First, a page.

Sri Dharma Mittra instructs “Copy the teacher.” This is a very practical instruction for students. If you want to learn something, yoga, cooking, medicine, business, etc., you look toward experts and follow their examples. You have to have some measure of faith and ego-less-ness: the teacher knows more than you, so do what you are told. Although asking “why” is good, but at some point we, as students, just need to shut up, pay attention, and repeat.
Sri Dharma’s instruction very much applies to teachers as well. Teachers must be aware that students are looking to them and copying them. The teacher serves as the example, the proof, and the reminder that the method works. This is an underlying theme in both the Ramayana and the Bhagavad Gita. In the Ramayana the characters are archetypes of perfection: Rama is the perfect King, Husband, Son; Sita is the perfect wife; Hanuman is the perfect servant; even Ravana is the perfect villain. How should a leader act? Read what Rama does. How should a devotee act? Look to Hanuman. In the Bhagavad Gita, Krishna explains that, as Supreme Lord, he does not need to do anything. He chooses to act (ie incarnating in the world of Man) because if he did nothing, all of humanity would follow his lead and do nothing. One of the responsibilities of leaders is to set the example for others to follow.
This is why it is so vital that teachers practice the methods they teach. Teach asana, practice asana. Teach meditation, sit on your cushion. Quote the shastras, read/study/apply the teachings from the shastras. If teachers are not actualizing the methods they teach, what choice will the students have but to follow their direction?
A little side trip, then we’ll come back around…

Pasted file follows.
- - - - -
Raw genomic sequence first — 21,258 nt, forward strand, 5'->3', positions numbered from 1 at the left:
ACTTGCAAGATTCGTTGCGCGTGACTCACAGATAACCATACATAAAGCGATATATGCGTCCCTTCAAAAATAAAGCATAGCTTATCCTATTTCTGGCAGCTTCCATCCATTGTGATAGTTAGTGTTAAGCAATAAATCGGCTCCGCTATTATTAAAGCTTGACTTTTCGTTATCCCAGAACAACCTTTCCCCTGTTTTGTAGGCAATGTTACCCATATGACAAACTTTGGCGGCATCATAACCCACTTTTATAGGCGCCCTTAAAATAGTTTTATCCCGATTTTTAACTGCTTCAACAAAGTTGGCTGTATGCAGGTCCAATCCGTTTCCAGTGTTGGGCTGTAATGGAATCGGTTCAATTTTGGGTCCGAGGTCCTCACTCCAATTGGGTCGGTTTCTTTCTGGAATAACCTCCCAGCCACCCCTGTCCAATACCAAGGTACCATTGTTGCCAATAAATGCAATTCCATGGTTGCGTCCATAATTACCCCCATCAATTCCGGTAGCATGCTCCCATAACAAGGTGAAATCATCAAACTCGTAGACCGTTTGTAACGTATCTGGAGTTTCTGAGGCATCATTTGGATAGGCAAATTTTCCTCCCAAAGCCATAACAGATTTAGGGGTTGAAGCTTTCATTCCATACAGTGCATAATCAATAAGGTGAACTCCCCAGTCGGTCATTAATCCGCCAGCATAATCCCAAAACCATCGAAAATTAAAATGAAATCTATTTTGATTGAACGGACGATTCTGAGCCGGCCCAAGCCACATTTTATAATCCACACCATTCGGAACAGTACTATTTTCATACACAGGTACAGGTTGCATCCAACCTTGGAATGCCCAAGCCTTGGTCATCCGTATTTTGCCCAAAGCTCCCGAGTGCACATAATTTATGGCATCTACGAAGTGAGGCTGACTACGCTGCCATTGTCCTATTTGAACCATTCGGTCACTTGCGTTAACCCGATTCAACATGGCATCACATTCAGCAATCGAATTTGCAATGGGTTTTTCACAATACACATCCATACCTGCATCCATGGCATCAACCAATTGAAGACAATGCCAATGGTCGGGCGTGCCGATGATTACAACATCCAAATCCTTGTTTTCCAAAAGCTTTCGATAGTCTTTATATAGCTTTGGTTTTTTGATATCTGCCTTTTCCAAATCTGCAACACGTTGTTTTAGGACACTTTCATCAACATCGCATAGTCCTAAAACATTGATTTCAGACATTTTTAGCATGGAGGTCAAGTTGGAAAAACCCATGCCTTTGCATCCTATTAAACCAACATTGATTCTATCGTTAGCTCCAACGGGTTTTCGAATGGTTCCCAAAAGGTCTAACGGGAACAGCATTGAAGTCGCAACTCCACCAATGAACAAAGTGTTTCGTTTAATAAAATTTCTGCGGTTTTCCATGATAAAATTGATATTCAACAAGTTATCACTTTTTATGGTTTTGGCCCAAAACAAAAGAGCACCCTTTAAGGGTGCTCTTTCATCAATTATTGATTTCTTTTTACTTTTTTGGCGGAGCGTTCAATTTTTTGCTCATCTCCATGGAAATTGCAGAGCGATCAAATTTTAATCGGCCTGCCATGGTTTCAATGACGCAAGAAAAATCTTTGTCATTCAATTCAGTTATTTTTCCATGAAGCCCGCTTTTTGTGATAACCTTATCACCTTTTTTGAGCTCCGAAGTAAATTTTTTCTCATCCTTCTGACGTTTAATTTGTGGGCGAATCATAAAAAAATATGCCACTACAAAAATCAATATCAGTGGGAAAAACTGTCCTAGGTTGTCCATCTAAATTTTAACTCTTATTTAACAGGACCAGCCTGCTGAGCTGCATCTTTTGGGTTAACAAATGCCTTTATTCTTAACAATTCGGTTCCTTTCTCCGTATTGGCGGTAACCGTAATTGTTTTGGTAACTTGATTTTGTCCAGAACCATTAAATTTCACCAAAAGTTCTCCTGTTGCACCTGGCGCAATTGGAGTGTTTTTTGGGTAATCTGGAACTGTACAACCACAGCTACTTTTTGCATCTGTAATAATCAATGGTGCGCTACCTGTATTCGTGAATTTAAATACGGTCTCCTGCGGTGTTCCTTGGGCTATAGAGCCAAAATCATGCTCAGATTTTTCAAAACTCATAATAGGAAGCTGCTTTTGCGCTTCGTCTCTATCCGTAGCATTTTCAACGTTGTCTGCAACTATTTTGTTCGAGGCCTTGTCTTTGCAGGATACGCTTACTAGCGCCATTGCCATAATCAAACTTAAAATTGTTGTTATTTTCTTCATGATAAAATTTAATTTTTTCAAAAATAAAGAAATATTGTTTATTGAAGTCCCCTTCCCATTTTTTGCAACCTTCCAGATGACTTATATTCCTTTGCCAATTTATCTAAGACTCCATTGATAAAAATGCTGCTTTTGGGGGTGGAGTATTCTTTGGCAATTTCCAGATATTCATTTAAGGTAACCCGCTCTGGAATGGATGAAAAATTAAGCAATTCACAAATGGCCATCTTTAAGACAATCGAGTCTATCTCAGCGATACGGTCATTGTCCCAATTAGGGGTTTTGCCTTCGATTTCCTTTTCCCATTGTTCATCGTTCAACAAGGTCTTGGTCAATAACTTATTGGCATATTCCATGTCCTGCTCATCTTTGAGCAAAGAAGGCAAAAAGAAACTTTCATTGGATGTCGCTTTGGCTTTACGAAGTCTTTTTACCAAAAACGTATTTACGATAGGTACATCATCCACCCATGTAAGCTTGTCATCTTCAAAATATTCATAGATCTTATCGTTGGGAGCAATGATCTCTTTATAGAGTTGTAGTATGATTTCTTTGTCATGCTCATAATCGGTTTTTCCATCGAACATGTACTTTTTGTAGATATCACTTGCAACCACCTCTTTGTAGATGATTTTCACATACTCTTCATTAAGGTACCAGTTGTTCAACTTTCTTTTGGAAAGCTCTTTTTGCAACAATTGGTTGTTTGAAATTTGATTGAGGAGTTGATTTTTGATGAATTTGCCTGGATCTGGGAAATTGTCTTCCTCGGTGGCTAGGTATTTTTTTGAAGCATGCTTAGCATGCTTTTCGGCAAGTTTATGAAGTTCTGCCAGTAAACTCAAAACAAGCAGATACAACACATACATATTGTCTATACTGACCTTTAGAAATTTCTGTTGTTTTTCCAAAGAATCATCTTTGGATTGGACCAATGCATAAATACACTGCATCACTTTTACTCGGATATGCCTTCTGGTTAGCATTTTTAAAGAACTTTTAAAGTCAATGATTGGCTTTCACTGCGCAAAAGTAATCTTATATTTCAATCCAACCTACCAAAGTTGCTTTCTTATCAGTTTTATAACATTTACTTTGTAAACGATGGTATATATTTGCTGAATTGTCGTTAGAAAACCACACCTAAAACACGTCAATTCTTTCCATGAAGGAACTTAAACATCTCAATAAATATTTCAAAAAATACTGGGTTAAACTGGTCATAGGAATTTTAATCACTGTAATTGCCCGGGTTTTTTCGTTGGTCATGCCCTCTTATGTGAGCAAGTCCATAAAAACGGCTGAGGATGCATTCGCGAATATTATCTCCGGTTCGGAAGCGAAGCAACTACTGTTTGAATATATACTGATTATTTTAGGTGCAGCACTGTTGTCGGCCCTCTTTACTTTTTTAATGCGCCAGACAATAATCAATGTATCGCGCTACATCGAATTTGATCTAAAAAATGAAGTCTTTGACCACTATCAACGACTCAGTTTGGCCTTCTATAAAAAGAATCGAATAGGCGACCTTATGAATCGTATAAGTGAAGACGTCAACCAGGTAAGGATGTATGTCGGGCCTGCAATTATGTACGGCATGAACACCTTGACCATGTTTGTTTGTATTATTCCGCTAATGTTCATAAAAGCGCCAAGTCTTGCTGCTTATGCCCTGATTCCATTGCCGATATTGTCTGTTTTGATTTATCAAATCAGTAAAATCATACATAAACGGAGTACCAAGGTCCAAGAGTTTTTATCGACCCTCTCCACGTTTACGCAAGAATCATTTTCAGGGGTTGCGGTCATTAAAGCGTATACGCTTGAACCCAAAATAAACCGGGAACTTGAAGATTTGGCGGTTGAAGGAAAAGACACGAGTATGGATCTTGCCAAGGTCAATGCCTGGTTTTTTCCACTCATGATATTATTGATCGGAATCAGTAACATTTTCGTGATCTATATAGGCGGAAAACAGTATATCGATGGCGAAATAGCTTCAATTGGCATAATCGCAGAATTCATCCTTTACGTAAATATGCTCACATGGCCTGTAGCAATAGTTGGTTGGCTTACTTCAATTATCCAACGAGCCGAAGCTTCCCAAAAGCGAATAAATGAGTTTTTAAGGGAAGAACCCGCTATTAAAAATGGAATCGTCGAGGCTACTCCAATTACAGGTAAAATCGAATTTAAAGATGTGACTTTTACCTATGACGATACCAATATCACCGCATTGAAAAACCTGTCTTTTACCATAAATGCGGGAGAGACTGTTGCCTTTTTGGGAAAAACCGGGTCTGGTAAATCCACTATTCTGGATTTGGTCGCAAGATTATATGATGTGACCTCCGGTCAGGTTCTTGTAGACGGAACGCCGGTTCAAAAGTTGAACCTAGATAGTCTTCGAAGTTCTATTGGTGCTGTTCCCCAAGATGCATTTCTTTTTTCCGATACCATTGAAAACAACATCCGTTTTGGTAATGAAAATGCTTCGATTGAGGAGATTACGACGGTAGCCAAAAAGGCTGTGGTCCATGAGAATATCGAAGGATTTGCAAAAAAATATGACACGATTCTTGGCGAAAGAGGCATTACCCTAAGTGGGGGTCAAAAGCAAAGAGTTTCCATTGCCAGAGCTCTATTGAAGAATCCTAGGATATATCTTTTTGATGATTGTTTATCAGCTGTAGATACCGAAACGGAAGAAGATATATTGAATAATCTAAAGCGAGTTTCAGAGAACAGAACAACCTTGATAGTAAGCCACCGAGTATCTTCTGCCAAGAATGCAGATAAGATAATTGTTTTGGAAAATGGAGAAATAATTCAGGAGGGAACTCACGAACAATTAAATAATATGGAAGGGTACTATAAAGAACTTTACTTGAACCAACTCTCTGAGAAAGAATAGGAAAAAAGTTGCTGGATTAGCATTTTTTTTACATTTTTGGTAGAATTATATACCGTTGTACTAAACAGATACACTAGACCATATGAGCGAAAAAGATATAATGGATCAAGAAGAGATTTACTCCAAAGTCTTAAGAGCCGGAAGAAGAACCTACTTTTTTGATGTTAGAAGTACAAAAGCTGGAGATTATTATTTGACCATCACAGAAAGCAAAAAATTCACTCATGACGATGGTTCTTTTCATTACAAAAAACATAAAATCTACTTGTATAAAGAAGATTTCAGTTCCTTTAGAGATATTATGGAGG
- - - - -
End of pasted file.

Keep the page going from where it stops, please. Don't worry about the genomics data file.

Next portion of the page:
The celebration of the birthday of Ganesh, called Ganesh Chaturthi, was observed on September 1st this year. The date is based on the lunar calendar, it falls on the 4th day of the bright fortnight (waxing moon) of the month of Bhadrapada (August/September)(Sivananda, Hindu Fasts and Festivals).
And back for serious content…
In September of 2001, Sri K. Pattabhi Jois was in New York City to preside over a ceremony consecrating a statue of Ganesh at the Broom St. Temple as part of the celebration of Ganesh Chaturthi. He was in Manhattan on September 11th. Following September 11th, he stayed in NYC and continued to teach. Doing so set an example for his students. “Do your practice, and all is coming,” means do your practice in good times and bad. If he did not continue to teach, he would have demonstrated that yoga is only a fanciful exercise with no lasting value. How do you get through bad times? Do your practice. How do you build and demonstrate strength and faith in the face of disaster? Do your practice. How do you help others overcome tragedy? Do your practice. How do you demonstrate good (Truth) triumphs over evil (Ignorance)? Do your practice. Be an example for others to follow.
Our example is how our individual practice benefits the world. Others see our practice, and the strength (not talking physical) and goodness which comes from it. Have we all conquered ignorance, anger, stupidity, ego? Not necessarily. Our continued practice demonstrates that we are trying to move towards Truth. In good times and bad, through disasters man-made or natural, our practice will provide the hope and inspiration for others who are hopeless and lost. We are the teacher, we must teach something worth copying.
svasti prajabhyah paripalayantam
nyayena margena mahim mahisah
gobrahmanebhyah subhamstu nityam
lokah samastah sukhino bhavantu
May all be well with Mankind.
May the leaders of the earth protect in every way by keeping the right path
May there be goodness for all who know the earth to be sacred
May all the worlds be happy
[TR Sri K. Pattabhi Jois]